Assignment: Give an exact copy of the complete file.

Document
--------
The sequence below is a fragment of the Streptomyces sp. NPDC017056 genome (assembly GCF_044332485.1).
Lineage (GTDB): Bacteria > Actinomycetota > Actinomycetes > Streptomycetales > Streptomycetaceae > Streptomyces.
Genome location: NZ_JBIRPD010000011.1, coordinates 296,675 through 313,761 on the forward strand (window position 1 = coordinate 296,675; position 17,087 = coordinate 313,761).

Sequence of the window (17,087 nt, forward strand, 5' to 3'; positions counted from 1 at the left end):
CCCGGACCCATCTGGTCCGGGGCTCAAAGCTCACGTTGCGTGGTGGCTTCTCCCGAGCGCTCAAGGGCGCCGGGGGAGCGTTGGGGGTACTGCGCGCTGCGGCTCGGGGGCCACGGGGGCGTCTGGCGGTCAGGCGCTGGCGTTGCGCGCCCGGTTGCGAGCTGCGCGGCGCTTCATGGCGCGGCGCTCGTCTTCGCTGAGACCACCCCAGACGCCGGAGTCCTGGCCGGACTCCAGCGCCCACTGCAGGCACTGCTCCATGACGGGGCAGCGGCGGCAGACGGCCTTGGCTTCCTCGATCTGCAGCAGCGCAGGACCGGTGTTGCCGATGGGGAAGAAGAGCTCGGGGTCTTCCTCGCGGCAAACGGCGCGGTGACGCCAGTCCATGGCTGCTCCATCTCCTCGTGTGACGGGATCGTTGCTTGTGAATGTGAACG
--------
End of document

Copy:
The sequence below is a fragment of the Streptomyces sp. NPDC017056 genome (assembly GCF_044332485.1).
Lineage (GTDB): Bacteria > Actinomycetota > Actinomycetes > Streptomycetales > Streptomycetaceae > Streptomyces.
Genome location: NZ_JBIRPD010000011.1, coordinates 296,675 through 313,761 on the forward strand (window position 1 = coordinate 296,675; position 17,087 = coordinate 313,761).

Sequence of the window (17,087 nt, forward strand, 5' to 3'; positions counted from 1 at the left end):
CCCGGACCCATCTGGTCCGGGGCTCAAAGCTCACGTTGCGTGGTGGCTTCTCCCGAGCGCTCAAGGGCGCCGGGGGAGCGTTGGGGGTACTGCGCGCTGCGGCTCGGGGGCCACGGGGGCGTCTGGCGGTCAGGCGCTGGCGTTGCGCGCCCGGTTGCGAGCTGCGCGGCGCTTCATGGCGCGGCGCTCGTCTTCGCTGAGACCACCCCAGACGCCGGAGTCCTGGCCGGACTCCAGCGCCCACTGCAGGCACTGCTCCATGACGGGGCAGCGGCGGCAGACGGCCTTGGCTTCCTCGATCTGCAGCAGCGCAGGACCGGTGTTGCCGATGGGGAAGAAGAGCTCGGGGTCTTCCTCGCGGCAAACGGCGCGGTGACGCCAGTCCATGGCTGCTCCATCTCCTCGTGTGACGGGATCGTTGCTTGTGAATGTGAACG